Some great art dealers are failed artists; others, born salesmen. And then there’s a class of dealers who are simply in love with art: collectors who decided to make running galleries their full-time gigs. Richard Solomon falls into that last category.
Solomon, now 82, traces the start of his career to a 1960 stroll in Boston in which he came across a new contemporary art space called Pace Gallery, founded by a young man named Arne Glimcher. “I bought the first thing he ever sold as an art dealer,” says Solomon. “Arne had just opened his gallery. My wife and I were walking down Newbury Street, saw something in the window that we knew we liked, and we bought it. It was a Mirko Basaldella sculpture.”
That purchase proved serendipitous — not only for Solomon but for contemporary art as well. A decade later, he and Glimcher partnered together to found Pace Prints. This editions-focused offshoot has, in the 47 years since its establishment, published etchings, Japanese-style woodcuts, screenprints and intaglios, among other types of multiples, by more than 150 artists, including such stars as Sol LeWitt, Robert Ryman, James Turrell, Kiki Smith and Yoshitomo Nara. Just as importantly, Solomon has served as a cheerleader for the field of printmaking, teaching generations of collectors that prints are not reproductions but rather original, although not unique, works of art that deserve the same respect as any other medium.
“What I try to tell people is, ‘Aren’t you better off, from a long-term standpoint, buying an important print by an important artist, instead of trying to find a unique work that might be of comparable value in monetary terms but no way comparable in aesthetic terms?’ ” Solomon says, sitting in a viewing room in Pace Prints’ East 57th Street flagship. “The most important thing in buying a work of art is that you’re going to like it in four or five years, so it doesn’t give you all that it’s got in your first look.”
Solomon’s art education began in his youth, in Manhattan. His mother, Jeannette, founded a series of art tours for the Radcliffe Club of New York, which benefitted his alma mater, and he often joined her on visits to galleries and to the homes of important collectors. Jeannette collected modern and contemporary art, while Solomon, still in his teens, began amassing drawings from the Weyhe Gallery, on Lexington Avenue. “They were like twenty-five or fifty dollars,” he says. “They were sculptors’ drawings. My mother would give them to me as a Christmas present or a birthday present or just as a present.”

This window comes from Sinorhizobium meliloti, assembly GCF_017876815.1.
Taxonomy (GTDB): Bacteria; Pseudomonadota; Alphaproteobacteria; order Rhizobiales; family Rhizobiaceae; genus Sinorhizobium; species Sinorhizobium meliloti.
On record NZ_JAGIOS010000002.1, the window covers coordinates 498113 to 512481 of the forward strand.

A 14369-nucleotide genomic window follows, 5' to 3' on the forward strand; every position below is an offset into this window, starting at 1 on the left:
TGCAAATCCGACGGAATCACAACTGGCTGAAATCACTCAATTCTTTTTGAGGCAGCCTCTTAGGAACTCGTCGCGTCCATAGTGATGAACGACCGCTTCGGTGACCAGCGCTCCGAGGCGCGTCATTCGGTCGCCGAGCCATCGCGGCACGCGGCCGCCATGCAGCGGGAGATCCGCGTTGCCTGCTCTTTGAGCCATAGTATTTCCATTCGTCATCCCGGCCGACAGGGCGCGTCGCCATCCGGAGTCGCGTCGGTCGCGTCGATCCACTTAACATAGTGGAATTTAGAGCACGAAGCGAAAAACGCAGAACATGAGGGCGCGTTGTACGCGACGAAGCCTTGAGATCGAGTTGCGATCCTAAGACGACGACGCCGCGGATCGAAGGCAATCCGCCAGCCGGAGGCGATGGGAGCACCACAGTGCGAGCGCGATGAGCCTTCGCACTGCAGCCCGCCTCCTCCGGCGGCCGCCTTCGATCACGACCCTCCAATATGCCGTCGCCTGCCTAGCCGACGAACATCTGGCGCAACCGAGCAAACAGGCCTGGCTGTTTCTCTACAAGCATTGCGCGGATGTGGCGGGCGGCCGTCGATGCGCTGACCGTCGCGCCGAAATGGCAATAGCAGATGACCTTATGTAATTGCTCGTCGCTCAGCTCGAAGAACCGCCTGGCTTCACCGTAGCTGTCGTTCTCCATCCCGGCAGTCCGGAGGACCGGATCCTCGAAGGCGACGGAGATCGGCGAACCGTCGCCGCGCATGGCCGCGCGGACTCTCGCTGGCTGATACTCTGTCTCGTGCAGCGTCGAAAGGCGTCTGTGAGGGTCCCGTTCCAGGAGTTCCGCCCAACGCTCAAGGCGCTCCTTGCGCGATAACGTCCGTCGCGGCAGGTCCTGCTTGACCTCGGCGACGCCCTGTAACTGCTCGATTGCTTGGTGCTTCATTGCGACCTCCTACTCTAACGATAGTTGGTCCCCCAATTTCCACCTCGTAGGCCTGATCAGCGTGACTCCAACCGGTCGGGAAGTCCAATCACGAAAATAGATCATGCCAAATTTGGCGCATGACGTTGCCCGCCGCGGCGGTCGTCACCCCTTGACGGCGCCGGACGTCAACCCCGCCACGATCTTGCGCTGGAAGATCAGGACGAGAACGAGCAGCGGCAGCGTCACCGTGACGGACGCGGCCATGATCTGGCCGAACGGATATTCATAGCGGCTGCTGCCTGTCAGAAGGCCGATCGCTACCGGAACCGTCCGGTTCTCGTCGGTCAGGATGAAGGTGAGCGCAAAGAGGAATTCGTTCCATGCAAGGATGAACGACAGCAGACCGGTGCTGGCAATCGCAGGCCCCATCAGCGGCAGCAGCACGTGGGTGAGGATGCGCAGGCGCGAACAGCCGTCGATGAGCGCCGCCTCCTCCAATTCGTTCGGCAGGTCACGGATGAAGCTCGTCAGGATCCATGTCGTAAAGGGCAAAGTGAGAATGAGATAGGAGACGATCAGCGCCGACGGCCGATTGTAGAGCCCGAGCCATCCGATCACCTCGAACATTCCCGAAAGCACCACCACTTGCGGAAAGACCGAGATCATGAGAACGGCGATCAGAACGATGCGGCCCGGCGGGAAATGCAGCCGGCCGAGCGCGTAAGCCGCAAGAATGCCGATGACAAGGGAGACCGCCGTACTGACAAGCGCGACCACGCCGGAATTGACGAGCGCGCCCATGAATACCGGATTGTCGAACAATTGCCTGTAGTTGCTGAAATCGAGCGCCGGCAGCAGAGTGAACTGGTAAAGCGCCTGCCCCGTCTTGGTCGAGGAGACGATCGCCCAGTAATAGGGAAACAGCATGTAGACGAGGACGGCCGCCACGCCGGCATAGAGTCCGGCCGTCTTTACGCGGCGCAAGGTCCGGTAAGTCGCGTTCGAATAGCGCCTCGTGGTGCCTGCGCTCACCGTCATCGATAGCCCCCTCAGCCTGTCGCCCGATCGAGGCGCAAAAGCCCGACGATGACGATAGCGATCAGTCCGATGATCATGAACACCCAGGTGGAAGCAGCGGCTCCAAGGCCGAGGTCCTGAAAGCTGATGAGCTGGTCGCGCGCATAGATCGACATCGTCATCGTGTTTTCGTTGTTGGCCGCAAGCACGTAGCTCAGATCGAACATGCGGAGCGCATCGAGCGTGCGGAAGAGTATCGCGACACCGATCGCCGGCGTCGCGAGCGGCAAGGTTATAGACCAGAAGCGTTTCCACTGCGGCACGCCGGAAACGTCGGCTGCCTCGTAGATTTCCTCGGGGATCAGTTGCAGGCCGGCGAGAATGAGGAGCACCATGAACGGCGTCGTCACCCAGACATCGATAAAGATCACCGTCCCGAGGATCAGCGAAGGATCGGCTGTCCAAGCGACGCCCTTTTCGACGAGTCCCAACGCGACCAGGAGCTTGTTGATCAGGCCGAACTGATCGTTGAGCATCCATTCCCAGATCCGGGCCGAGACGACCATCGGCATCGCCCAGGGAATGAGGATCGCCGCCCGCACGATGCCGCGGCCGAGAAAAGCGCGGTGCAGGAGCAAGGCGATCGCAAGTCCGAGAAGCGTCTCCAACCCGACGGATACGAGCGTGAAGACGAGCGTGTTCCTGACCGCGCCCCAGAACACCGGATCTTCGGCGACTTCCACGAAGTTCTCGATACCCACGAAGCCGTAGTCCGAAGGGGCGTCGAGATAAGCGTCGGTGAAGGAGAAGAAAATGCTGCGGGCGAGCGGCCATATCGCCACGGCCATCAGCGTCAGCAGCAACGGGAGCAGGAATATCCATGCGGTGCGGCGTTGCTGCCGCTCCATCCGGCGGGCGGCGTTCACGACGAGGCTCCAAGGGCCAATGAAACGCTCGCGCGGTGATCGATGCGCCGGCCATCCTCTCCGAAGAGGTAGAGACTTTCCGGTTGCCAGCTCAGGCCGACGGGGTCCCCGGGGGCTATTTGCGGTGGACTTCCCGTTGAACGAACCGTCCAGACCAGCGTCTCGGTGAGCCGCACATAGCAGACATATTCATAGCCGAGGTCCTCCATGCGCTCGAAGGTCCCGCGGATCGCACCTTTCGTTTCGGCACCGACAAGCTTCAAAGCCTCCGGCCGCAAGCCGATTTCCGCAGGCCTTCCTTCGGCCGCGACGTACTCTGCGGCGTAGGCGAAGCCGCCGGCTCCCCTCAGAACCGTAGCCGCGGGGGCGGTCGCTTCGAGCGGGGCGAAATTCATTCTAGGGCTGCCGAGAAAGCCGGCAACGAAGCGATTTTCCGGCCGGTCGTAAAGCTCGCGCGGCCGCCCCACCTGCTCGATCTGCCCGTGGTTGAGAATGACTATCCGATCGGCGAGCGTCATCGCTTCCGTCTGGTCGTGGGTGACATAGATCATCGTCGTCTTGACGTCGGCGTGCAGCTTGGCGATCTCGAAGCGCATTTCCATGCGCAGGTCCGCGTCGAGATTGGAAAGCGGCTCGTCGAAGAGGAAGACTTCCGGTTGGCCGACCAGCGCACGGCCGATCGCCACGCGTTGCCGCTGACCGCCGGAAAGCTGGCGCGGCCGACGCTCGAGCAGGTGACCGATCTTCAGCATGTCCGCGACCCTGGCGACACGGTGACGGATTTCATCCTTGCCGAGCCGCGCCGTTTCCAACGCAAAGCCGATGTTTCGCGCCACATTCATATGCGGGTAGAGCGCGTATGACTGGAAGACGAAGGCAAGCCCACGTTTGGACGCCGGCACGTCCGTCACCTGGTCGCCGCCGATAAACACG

By the time he arrived at Harvard, in 1952, he had acquired the habits of a connoisseur. “My roommates used to kid me because I went to The Coop and bought three little Edgar Degas reproductions and hung them in the bathroom in our suite in Eliot House,” he says. His inspiration was a friend’s uncle, who had three works by Georges Rouault hanging in his bathroom. “I was so respectful of that and impressed by that. If you put art in the bathroom, that was really being a collector.”
After receiving his Harvard MBA in 1958, Solomon remained in Boston to join Stop & Shop, his mother’s family’s business, which invented the self-service supermarket concept a hundred years ago. During his eight years with the company, he grew increasingly engrossed with contemporary art, thanks in part to his burgeoning friendship with Glimcher, who would soon become one of the preeminent gallerists of his generation.”
Glimcher guided Solomon in assembling his collection. (Although Solomon also independently purchased three paintings from the debut show of a young man named Andy Warhol.) Solomon, in turn, started helping Glimcher install shows at the gallery. Yearning for more creative work, he left Stop & Shop in 1967 and moved back to New York to oversee Clairol’s hair-color advertising department. One day, Glimcher, who had also relocated to New York, asked Solomon to finance a complicated edition project by Pace artist Lucas Samaras. Solomon agreed. Then came another project, and another. “Eventually, I said to Arne, ‘Who’s going to sell this stuff we’ve published?’ ” Solomon recalls. “He said, ‘What do you mean, who? It’s you.’ And so I gave my notice at Clairol.”
The duo partnered on Pace Prints as a vehicle for publishing multiples by Pace’s roster of artists. Solomon knew a thing or two about selling: Not only was his mother’s family in retail, but his father, Sidney, was the CEO of the Abraham & Straus department stores. Solomon started dealing in prints full-time on January 1, 1970. Back then, putting a price of $150 on a print was considered a reach. But Solomon and Glimcher saw that pioneering print publishers had already stoked the market: There was Gemini G.E.L., in Los Angeles; and Tatyana Grosman, of Universal Limited Art Editions (ULAE), in New York, where Jasper Johns and Robert Rauschenberg had given printmaking new respectability, plus a dose of cool.